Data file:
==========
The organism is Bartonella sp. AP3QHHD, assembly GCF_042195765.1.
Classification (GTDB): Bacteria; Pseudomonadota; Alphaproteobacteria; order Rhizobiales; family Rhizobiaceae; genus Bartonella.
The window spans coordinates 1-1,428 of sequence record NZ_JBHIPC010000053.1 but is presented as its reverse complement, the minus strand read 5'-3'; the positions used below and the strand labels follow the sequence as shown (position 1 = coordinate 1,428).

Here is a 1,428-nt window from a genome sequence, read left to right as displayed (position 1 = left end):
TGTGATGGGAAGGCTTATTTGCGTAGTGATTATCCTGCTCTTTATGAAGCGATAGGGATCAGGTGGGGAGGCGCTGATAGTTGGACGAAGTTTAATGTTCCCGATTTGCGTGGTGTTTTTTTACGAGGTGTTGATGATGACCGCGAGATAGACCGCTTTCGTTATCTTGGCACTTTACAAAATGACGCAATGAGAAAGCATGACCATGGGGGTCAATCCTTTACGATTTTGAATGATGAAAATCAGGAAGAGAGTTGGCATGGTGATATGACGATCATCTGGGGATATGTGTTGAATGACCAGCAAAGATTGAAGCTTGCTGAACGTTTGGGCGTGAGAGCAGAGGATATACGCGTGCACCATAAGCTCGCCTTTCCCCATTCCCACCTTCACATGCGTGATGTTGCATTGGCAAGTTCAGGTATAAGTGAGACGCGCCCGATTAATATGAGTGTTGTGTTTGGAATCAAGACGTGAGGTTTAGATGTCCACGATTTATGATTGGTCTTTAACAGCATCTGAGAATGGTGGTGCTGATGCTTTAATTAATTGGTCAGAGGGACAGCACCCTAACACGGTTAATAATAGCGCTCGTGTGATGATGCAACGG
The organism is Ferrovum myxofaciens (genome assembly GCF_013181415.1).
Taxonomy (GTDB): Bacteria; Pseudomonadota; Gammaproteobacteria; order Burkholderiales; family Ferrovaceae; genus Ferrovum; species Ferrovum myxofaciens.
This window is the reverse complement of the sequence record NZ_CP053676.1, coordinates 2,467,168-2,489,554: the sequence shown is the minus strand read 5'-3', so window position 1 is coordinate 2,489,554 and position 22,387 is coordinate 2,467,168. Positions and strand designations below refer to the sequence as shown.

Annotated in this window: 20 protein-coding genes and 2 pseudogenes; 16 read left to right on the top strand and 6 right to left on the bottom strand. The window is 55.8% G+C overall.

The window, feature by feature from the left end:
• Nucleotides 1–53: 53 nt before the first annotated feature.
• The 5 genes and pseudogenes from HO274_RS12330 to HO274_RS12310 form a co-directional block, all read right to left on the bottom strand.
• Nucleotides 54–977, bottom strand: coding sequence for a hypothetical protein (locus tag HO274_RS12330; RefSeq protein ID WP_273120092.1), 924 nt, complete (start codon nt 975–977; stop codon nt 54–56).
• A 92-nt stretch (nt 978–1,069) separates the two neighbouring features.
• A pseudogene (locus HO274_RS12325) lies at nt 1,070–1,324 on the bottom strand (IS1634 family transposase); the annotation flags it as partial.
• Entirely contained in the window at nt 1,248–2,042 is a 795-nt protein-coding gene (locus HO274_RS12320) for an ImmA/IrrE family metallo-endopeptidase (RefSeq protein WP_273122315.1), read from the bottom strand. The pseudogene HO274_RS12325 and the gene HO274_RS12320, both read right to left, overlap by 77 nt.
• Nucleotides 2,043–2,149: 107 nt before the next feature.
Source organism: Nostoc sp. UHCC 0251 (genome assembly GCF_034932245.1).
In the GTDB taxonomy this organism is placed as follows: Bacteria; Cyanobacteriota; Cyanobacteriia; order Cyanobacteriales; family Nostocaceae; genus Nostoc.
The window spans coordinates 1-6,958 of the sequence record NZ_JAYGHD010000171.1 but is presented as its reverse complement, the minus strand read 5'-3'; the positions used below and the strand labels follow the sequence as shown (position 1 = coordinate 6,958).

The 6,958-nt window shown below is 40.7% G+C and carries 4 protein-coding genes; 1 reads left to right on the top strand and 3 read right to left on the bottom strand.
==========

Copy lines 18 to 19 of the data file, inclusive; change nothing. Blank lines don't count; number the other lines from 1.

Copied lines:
Source organism: Nostoc sp. UHCC 0251 (genome assembly GCF_034932245.1).
In the GTDB taxonomy this organism is placed as follows: Bacteria; Cyanobacteriota; Cyanobacteriia; order Cyanobacteriales; family Nostocaceae; genus Nostoc.